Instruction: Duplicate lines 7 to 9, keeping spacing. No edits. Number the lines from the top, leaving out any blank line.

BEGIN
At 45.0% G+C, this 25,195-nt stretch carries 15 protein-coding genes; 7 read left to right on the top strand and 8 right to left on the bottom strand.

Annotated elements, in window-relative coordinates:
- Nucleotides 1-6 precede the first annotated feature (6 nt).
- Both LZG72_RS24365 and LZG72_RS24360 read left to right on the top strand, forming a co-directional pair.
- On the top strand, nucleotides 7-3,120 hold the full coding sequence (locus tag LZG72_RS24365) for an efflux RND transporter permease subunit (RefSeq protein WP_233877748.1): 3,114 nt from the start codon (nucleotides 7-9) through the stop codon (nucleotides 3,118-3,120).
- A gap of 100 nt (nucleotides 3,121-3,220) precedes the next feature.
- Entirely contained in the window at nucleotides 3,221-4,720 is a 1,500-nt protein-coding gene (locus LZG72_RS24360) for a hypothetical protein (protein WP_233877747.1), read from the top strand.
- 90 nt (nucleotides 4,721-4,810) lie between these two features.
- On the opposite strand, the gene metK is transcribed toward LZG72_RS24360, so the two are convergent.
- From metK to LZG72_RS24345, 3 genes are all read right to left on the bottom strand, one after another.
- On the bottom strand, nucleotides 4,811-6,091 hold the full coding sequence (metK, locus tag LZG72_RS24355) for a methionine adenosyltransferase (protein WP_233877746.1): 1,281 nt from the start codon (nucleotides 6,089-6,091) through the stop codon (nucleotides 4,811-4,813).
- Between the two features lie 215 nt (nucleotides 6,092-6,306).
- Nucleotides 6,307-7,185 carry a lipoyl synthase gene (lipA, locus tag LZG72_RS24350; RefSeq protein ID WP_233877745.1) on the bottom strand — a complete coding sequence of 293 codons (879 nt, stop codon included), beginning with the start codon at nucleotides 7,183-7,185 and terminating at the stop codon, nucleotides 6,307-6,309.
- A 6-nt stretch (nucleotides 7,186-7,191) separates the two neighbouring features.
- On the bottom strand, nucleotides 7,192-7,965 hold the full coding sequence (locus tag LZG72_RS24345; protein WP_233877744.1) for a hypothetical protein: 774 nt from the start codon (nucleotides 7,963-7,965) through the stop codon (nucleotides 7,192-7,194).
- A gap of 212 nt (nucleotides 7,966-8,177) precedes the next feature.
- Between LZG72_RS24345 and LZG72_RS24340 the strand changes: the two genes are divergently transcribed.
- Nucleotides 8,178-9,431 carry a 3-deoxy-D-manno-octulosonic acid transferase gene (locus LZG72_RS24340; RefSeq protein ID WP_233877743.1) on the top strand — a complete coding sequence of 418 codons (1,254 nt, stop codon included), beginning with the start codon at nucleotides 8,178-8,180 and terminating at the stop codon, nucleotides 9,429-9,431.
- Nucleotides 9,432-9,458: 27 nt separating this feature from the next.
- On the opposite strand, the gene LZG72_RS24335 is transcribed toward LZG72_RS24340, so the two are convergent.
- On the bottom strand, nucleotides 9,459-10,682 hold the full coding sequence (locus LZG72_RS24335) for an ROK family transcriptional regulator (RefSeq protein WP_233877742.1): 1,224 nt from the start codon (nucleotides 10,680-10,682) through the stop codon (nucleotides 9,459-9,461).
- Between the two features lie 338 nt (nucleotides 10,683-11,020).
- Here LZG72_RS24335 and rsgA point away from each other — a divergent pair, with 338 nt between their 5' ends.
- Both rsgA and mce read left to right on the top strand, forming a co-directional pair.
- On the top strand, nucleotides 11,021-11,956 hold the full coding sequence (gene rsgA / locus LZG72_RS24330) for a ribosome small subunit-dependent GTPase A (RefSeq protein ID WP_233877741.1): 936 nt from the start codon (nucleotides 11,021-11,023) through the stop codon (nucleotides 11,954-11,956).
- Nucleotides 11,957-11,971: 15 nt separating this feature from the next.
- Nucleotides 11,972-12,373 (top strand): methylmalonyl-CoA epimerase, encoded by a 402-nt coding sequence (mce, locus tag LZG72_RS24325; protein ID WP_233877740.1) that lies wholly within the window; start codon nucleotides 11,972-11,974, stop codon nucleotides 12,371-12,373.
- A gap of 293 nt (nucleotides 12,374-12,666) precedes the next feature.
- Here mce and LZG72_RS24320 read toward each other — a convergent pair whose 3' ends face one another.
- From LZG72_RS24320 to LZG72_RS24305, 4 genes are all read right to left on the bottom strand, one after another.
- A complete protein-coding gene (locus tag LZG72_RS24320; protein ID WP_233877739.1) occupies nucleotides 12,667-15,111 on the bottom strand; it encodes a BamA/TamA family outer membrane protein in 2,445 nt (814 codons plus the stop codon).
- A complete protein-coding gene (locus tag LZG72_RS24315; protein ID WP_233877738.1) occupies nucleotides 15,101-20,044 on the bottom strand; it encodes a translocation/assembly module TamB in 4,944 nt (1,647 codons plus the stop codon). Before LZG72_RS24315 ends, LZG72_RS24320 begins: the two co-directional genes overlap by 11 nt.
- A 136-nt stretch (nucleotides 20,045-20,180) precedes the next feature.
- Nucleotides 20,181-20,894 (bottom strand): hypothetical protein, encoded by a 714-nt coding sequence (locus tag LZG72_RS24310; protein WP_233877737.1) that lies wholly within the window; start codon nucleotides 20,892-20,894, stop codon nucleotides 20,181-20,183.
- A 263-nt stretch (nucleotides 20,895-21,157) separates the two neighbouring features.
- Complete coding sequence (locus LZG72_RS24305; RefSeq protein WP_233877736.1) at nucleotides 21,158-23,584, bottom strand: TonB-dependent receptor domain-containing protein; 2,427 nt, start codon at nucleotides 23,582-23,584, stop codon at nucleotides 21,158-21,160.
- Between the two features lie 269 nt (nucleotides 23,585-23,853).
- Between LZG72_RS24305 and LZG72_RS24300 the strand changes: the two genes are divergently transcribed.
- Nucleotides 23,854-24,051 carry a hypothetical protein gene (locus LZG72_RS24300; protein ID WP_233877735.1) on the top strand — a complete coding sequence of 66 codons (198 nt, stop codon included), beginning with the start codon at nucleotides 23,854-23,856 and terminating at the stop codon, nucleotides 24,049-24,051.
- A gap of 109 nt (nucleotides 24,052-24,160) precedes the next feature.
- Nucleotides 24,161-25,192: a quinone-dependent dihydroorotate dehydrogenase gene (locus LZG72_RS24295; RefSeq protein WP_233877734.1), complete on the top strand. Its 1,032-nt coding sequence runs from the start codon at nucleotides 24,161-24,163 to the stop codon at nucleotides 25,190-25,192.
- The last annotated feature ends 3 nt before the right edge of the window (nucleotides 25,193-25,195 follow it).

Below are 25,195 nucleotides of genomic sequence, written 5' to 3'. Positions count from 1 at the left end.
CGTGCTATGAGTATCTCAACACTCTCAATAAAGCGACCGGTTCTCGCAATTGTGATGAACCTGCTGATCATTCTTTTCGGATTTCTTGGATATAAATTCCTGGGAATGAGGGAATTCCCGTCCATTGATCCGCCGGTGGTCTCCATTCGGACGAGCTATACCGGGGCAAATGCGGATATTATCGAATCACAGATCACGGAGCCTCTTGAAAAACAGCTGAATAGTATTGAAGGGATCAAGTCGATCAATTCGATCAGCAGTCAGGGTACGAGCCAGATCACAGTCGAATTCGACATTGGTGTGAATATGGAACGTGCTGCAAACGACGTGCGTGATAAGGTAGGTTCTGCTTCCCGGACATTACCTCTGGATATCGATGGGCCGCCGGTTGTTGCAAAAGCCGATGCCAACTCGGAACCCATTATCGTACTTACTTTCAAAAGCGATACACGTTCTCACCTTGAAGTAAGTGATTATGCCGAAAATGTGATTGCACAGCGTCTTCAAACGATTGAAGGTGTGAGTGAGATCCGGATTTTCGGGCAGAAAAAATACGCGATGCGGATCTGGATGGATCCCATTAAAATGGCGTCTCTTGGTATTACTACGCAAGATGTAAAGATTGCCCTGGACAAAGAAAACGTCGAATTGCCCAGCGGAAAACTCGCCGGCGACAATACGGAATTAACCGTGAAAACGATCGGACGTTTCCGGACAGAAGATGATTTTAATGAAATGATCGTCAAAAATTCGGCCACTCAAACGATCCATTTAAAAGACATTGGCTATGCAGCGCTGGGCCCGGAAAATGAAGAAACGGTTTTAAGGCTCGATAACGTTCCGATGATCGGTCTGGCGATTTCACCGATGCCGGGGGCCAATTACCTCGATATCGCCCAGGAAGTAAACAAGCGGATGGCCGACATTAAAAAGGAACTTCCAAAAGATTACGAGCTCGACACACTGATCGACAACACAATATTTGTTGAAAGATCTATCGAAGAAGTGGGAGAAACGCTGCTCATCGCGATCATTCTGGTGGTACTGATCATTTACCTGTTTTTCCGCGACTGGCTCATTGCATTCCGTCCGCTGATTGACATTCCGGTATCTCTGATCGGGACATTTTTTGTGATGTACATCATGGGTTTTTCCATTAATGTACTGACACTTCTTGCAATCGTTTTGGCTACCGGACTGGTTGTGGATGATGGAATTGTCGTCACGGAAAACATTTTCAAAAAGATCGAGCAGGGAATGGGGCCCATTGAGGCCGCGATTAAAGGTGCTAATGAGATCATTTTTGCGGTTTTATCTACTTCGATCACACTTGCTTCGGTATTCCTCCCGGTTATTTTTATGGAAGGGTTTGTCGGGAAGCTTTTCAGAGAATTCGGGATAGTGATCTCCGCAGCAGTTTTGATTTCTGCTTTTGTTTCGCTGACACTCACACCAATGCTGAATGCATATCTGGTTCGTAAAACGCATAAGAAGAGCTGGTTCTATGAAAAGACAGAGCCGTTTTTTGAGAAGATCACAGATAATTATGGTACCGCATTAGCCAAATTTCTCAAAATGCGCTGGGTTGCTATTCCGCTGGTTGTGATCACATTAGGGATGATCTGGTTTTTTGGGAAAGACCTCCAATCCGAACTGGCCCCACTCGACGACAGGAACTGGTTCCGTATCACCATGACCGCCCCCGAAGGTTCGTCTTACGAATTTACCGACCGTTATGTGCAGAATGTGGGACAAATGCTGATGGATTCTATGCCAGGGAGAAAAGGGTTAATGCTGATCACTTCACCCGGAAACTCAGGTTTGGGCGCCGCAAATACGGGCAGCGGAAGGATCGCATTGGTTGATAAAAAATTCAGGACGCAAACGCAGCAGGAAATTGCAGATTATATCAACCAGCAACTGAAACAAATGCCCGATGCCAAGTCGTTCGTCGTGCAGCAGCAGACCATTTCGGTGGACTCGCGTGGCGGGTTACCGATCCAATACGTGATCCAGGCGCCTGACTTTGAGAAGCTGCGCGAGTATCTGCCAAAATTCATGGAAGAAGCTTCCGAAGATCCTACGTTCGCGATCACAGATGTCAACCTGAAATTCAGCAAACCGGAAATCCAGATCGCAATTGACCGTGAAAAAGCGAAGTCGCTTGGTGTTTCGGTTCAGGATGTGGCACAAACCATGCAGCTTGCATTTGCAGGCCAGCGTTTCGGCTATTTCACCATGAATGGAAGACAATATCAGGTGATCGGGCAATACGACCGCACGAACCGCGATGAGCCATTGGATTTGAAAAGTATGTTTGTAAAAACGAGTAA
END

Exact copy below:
- Entirely contained in the window at nucleotides 3,221-4,720 is a 1,500-nt protein-coding gene (locus LZG72_RS24360) for a hypothetical protein (protein WP_233877747.1), read from the top strand.
- 90 nt (nucleotides 4,721-4,810) lie between these two features.
- On the opposite strand, the gene metK is transcribed toward LZG72_RS24360, so the two are convergent.